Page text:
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Table Of Contents  The TCP/IP Guide
 9  TCP/IP Application Layer Protocols, Services and Applications (OSI Layers 5, 6 and 7)
      9  Name Systems and TCP/IP Name Registration and Name Resolution
           9  TCP/IP Name Systems: Host Tables and Domain Name System (DNS)
                9  TCP/IP Domain Name System (DNS)

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DNS Private Name Registration
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DNS Name Server Concepts and Operation
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DNS Name Servers and Name Resolution

The preceding two sections describe the Domain Name System's hierarchical name space, and the authorities that manage it and are responsible for name registration. These two elements, the name space and name registration, are the more “intangible” parts of the name system, which define how it is created and managed. The “tangible” aspect of the name system is the set of software and hardware that enables its primary “active function”: name resolution. This is the specific task that allows a name system to replace cumbersome numeric addresses with easy-to-use text names.

Name resolution is the part of DNS that generally gets the most attention, because it is the portion of the system that most people work with on a daily basis. DNS uses a very capable client/server name resolution method that makes use of a distributed database of name information. The most commonly used implementation of the DNS name resolution process is, of course, the one used for the Internet itself, which resolves many billions of name requests every day.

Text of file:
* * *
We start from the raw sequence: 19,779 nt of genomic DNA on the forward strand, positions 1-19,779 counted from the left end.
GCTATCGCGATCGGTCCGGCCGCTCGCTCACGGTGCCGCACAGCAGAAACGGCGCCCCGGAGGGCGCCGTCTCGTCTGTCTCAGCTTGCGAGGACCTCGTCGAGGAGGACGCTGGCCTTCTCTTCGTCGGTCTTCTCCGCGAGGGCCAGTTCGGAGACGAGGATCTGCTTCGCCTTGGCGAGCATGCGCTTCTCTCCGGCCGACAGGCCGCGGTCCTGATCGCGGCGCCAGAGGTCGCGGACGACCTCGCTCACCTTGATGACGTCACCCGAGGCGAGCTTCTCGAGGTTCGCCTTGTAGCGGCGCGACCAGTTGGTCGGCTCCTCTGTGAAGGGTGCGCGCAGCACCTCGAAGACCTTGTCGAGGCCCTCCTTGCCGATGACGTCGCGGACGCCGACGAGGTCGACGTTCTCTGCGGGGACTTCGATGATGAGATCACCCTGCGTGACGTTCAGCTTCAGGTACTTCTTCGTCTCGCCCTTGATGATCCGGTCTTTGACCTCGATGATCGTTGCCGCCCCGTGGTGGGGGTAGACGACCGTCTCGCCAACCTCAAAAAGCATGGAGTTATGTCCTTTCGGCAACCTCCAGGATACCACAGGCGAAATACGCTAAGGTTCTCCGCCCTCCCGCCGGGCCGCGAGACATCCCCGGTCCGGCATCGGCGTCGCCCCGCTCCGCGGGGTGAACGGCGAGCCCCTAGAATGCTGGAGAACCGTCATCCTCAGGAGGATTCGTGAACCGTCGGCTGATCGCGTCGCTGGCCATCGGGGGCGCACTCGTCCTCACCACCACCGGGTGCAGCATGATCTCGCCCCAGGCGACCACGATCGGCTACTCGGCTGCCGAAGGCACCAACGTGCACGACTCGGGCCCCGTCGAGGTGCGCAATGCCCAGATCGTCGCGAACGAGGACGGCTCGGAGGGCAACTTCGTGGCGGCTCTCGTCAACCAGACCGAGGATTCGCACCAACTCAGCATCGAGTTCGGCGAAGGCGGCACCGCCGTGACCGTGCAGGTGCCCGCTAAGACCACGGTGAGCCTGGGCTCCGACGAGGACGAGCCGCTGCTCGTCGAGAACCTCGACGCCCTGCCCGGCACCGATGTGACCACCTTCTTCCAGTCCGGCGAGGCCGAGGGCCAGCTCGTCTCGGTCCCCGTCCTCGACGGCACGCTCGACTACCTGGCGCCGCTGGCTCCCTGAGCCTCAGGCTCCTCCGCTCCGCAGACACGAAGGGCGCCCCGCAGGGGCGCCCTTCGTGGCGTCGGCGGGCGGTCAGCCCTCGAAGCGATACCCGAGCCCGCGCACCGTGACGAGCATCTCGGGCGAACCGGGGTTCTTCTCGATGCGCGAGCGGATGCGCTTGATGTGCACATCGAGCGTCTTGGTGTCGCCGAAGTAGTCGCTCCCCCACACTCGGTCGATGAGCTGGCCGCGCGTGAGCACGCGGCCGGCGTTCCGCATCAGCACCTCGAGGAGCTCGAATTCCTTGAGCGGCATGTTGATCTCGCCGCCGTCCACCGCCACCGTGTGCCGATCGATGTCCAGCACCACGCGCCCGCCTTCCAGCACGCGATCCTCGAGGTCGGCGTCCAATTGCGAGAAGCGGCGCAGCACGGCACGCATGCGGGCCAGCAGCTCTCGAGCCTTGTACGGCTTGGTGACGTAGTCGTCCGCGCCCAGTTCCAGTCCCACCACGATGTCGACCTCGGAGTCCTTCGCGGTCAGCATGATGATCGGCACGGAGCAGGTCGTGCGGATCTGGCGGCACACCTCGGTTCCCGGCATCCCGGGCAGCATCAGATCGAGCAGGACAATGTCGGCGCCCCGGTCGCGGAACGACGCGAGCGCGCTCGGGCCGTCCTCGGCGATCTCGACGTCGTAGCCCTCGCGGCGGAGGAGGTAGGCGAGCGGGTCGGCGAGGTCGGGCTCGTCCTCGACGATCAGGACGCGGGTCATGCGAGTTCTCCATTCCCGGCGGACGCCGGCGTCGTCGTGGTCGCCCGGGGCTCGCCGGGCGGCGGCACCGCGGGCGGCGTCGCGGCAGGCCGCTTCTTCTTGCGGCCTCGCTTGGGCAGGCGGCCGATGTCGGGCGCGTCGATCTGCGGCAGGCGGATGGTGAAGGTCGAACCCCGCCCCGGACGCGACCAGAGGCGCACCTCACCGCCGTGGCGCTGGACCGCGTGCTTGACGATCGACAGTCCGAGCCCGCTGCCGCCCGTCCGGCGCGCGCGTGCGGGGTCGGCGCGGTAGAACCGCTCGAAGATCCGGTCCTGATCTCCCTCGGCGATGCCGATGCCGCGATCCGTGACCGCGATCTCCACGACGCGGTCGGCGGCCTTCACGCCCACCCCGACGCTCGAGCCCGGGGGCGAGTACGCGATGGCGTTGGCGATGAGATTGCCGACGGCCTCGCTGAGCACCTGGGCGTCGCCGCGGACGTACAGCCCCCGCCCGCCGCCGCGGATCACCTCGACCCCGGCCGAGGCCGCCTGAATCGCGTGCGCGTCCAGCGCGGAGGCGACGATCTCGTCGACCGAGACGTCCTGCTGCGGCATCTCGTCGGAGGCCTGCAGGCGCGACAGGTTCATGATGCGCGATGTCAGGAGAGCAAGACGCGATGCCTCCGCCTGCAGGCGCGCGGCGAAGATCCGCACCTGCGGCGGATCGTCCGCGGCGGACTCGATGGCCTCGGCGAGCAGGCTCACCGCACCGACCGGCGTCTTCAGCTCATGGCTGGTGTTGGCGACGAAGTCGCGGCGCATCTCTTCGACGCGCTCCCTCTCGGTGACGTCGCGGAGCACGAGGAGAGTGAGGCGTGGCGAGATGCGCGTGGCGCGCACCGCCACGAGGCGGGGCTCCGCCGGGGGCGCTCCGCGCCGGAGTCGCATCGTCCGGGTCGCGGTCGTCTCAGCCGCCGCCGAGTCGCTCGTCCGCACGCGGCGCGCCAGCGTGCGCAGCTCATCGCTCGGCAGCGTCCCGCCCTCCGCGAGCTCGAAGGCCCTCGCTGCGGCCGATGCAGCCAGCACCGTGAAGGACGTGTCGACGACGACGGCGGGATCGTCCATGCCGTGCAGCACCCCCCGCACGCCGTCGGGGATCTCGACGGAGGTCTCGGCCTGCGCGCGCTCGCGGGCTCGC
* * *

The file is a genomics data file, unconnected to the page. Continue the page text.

In this section I explain in detail the concepts and operation of the DNS name resolution function. The section is broken into three subsections. The first two cover each of the two key software elements that work together to implement the DNS client/server name resolution function. The first describes DNS name servers, and how they represent, manage and provide data when resolution is invoked. The second describes DNS clients, called resolvers, how they initiate resolution, and the steps involved in the resolution process. After these I have a third subsection that ties together the information about name servers and resolvers by providing a look at message exchange between these units, and describing the formats of messages, resource records and DNS master files.

Background Information: The material in this section assumes that you are already familiar with the topics in the preceding two sections, and references those sections where appropriate. If you have not already read the sections on the DNS name space and name registration, you should at least review the overview of DNS components and general functions.


Related Information: A set of related TCP/IP utilities called nslookup, host and dig can be used by an administrator to query DNS name servers for information. They are useful for a variety of purposes, including manually determining the IP address of a host, checking for specific resource records maintained for a DNS name, and verifying the name resolution function. See the topic discussing these programs in the section on TCP/IP administration utilities.


Quick navigation to subsections and regular topics in this section



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